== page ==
“Today the once sorry sight that was the National Theatre has begun to attract blue chip companies and multi-national organizations and world class international events. We in NANTAP strongly hold that in the interest of the nation and in the interest of the cultural sector as well as the new status of attracting interest both local and international visitors and events to the theatre, we must leave those two organs the way they are. Artistes in Nigeria will make those organs ungovernable if government refuses to listen to us,” the association said, noting that ‘we also have it on good authority that Prof Babawale of CBAAC is the next in line to be rubbished. We are waiting and watching. Let those who have ears hear.’

The nation as a challenge

‘The Nation is a challenge to other papers’
The Yerima of Auchi Kingdom, and former Information and Culture Minister, Prince Tony Momoh has affirmed the strength of The Nation as the newest challenge to other papers barely three years of its operation. In this interview with Assistant Editor Arts) OZOLUA UHAKHEME, Momoh described the simultaneous printing of The Nation, its local contents and production package as ground breaking efforts that make the paper stands out.

There was a recent independent research conducted by three leading advertising agencies, which places The Nation second to Punch in sales for the month of March and April this year. What is your reaction to this research?

“I don’t know the status of the ranker. The fact is that I have my own opinion on The Nation. As a matter of fact, I am so impressed with what The Nation has been doing that I now subscribe to it. The Nation is breaking grounds in a lot of areas, especially in the area of education with the CDs they have been sending out and the volume of materials that is there. The average journalist will now know that to be an enlightener, you have to be enlightened and what The Nation has been doing in focusing on educational aspects, not only on the people but on the journalist, I think that area is highly commendable. I don’t know what those who did it considered, but I am telling you my personal impression that The Nation is a very good paper, it is innovative, it has high level writers, I am expressed with the columnists, it is one of the best produced, and that you even go round two or three points to print simultaneously is a big plus. The Nation is a challenge to all other newspapers and other all media owners to proliferate as much as much as possible in Nigeria terrain. As minister of information, I discovered that speaking in Lagos was of no use to someone in Anambra state. For four years I was minister of Information and Culture, I toured every state three times, and I had no time to go abroad because I knew my work was here.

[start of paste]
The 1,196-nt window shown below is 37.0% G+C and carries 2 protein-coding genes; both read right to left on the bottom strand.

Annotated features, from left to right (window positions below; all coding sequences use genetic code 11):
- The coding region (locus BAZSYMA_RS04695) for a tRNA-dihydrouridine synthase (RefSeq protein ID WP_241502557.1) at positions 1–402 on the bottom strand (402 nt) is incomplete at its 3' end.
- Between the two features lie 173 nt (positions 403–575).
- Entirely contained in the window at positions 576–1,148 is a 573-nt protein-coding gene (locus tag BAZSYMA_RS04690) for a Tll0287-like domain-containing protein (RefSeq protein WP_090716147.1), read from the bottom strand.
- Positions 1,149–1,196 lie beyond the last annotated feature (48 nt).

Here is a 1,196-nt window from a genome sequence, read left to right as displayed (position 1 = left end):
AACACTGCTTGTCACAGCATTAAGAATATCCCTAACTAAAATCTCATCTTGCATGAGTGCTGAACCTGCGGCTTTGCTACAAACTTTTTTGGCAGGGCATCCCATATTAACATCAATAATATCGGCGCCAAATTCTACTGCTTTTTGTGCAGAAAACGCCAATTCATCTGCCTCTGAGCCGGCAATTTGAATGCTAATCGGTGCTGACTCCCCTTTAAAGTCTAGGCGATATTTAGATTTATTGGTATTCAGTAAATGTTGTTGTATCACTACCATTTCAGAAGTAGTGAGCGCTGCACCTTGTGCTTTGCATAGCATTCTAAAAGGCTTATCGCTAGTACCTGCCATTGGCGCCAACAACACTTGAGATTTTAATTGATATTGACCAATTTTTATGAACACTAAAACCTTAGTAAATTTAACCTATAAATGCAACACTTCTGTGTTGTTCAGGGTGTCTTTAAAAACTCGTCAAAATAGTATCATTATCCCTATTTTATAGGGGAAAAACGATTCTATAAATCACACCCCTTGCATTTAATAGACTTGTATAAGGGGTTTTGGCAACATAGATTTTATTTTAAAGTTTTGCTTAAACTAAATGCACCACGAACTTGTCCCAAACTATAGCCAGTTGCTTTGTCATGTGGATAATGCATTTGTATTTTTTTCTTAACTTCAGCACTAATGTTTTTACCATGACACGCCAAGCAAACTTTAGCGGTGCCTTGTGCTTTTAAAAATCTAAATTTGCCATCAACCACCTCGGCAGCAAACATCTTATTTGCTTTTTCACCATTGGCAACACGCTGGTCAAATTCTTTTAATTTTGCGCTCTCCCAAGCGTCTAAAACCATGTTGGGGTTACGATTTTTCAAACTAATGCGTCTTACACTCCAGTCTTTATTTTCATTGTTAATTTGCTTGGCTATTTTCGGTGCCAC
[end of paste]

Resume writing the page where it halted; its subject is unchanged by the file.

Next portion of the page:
I was speaking in 13 locations in every state (all parastatals, radio stations, television stations, newspapers houses). Everywhere I went to people asked the same questions, as if I did not answer them. But the truth of the matter was that I had not answered them to the communities where the question is asked. So, when you have simultaneously printing, you must move in the direction of the local content of the area where you are producing. If you don’t, then you will be addressing Lagos to other regions.
I always tell people when I was teaching journalism at the Times Journalism Institute (TJI), that if you go to Tinubu Square in Lagos find out the papers they were buying. If they buy Herald, Chronicle, Observer and Standard you will discover that the buyers are either from those areas or have interest in those areas.
So, the next challenge of the Nigerian newspapers is local content. Television and radio are already doing it. With the simultaneous printing in different areas, I think there should be a team of editorial staff that should attend to local contents of the areas and emphasise them.

The focus of the research is the actual sale per paper (not print run) during the months of March and April this year. Are these figures realistic?
As a matter of fact, circulation is a function of patronage. If you are circulating, it is either you are producing a very good product that is acceptable and or you have means of reaching out to the readers. The problem with newspapering today is one of distribution. But if you invest in vehicles and the content is attractive, obviously you will circulate.
I am looking at The Nation less from the angle of circulation than the angle of expertise in production, because if you want to talk of circulation, which is very good, I commend that. In Daily Times Group in those days, Daily Times was distributing 350,000 copies a day and Sunday Times was distributing between 400,000 to 500,000 copies. Lagos Weekend was distributing about 500,000 copies a week. And we were in all the regions.